After sintering, the outer peripheral portion was machined and, with a silver electrode paste containing adhesive printed on an outer peripheral curved surface by the screen printing method, the external electrode was hardened at about 80 C. and fabricated.

Finally, for every electrode pattern of the internal electrodes 3, a polarizing process was performed in a specific polarizing direction.

A printing step of the external electro-conductive film 4 can be accomplished in a tact time within five seconds even for every one piece of the stacked piezoelectric element. With respect to the screen printing apparatus for the curved surface, a low cost apparatus having a usual accuracy of position within about 0.1 mm is enough and even in contrast to the conventional apparatus, the reduction of the manufacturing cost was made possible.

The stacked piezoelectric element 1 of the present embodiment is, as shown in FIG. 3, incorporated into a vibration body 20 constituting a small-sized vibration wave motor 7 in which the diameter of metal parts 21, 22 as elastic bodies is 6 mm, and held between the parts by a bolt 23 through one sheet of the wiring substrate 8 connecting to the external power source and electrically connected also to each surface electrode separately.

The reason why a plurality of through-holes are formed in the inner peripheral side is that the design of the wiring pattern of the wiring substrate 8 is made easy. Furthermore, when driving the motor, the vibration body gives an effective vibration much more to the outer peripheral portion and this is the reason why the through-holes, which become disturbance factors for vibration, are pushed to the inner diameter side as much as possible.

The vibration wave motor 7 frictionally drives a rotor 32 which press contacts an elastic member 21 constituting the vibrating body 20 through a spring 30, a spring supporting body 31, and a driving power is output by a gear 33 as an output member which integrally rotates with the rotor 32.

It is to be noted, in the present embodiment, the internal electrode 3 of the first stacked piezoelectric element portion 1 a is divided into four parts in its pattern, and the external electro-conductive film 4 connects each pattern of the four divided parts of the internal electrode 3 for every other layer and a total of eight films 4 are disposed. Further, the same number of surface electrodes 5 respectively communicated is provided, and regarding the wiring electro-conductive film 6, the same number of 8 pieces as the external electro-conductive film 4 is also disposed. The embodiment is not necessarily limited to this. For example, the internal electrode may be divided into two parts, or in one of plural piezoelectric layers, a sensor electrode is provided on a part of the outer periphery of the internal electrode 3, and to this sensor electrode, the external electro-conductive film 4 may be communicated. In this case, the surface electrode 5 and the wiring electro-conductive film 6 are increased by one piece each for the above described sensor electrode.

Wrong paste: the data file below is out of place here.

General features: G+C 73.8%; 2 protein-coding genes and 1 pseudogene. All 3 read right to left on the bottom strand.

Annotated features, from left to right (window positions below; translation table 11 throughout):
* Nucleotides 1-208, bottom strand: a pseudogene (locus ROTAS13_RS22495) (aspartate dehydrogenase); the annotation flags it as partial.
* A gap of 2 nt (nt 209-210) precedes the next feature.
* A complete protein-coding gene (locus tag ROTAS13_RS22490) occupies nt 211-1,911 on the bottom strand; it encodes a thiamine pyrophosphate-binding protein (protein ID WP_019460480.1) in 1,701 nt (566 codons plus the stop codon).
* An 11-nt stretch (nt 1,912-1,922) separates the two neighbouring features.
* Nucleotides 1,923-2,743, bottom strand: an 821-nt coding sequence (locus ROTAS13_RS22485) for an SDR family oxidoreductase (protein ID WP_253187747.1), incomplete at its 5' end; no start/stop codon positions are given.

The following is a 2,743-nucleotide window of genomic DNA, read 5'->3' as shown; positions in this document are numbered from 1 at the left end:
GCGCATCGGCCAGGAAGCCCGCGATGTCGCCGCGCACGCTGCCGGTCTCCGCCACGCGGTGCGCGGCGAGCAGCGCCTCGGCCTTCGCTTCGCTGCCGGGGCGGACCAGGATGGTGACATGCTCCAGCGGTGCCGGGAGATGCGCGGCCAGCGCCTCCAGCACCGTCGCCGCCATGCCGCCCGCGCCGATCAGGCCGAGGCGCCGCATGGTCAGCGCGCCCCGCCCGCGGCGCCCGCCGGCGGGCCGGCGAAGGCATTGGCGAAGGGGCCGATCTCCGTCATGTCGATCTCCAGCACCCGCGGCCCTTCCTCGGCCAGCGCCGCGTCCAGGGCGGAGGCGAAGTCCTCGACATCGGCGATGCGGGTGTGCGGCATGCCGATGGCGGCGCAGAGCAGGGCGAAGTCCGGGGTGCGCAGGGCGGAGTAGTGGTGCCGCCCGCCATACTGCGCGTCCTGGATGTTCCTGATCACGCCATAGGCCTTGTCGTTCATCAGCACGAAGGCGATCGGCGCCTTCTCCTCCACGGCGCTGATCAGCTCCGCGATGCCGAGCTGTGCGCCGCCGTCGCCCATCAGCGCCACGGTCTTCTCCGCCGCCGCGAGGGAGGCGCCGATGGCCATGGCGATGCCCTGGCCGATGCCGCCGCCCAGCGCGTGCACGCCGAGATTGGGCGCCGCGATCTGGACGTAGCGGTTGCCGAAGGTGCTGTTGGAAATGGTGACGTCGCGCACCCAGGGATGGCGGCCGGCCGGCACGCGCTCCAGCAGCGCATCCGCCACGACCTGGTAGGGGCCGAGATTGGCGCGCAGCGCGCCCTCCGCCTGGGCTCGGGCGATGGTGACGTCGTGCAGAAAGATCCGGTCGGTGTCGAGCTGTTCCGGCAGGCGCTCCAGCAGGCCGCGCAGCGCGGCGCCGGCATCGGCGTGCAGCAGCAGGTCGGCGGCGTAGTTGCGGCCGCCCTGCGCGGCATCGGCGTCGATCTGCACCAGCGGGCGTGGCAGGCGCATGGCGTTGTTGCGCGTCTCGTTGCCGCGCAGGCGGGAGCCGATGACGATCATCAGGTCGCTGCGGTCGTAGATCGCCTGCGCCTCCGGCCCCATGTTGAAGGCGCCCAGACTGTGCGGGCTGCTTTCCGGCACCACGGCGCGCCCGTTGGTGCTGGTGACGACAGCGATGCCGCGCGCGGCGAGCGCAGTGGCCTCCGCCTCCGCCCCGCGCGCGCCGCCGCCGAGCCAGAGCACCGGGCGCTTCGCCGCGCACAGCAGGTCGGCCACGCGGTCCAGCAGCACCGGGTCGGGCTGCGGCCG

Second Embodiment

FIGS. 2A and 2B show a second embodiment of the present invention.

As shown in FIG. 2A, though the configuration of a first stacked piezoelectric element portion 11 a is the same as that of the first embodiment, there exists a difference which is that second stacked piezoelectric element portions 11 b are disposed axially on both sides of the first stacked piezoelectric element portion 11 a. Although the second stacked piezoelectric element portions 11 b are basically the same as the second stacked piezoelectric element portion 1 b in their configurations, they differ in that four external electro-conductive films 4 of a second driving layer (a piezoelectric layer having a phase AG, a phase AB) are connected to one of the second stacked piezoelectric element portions 11 b arranged upward in the drawing and four external electro-conductive films 4 of a first driving layer (a piezoelectric layer having polarizing process portions A+, A−, B+and B−) are connected to the other of the second stacked piezoelectric element portions 11 b arranged downward in the drawing, respectively.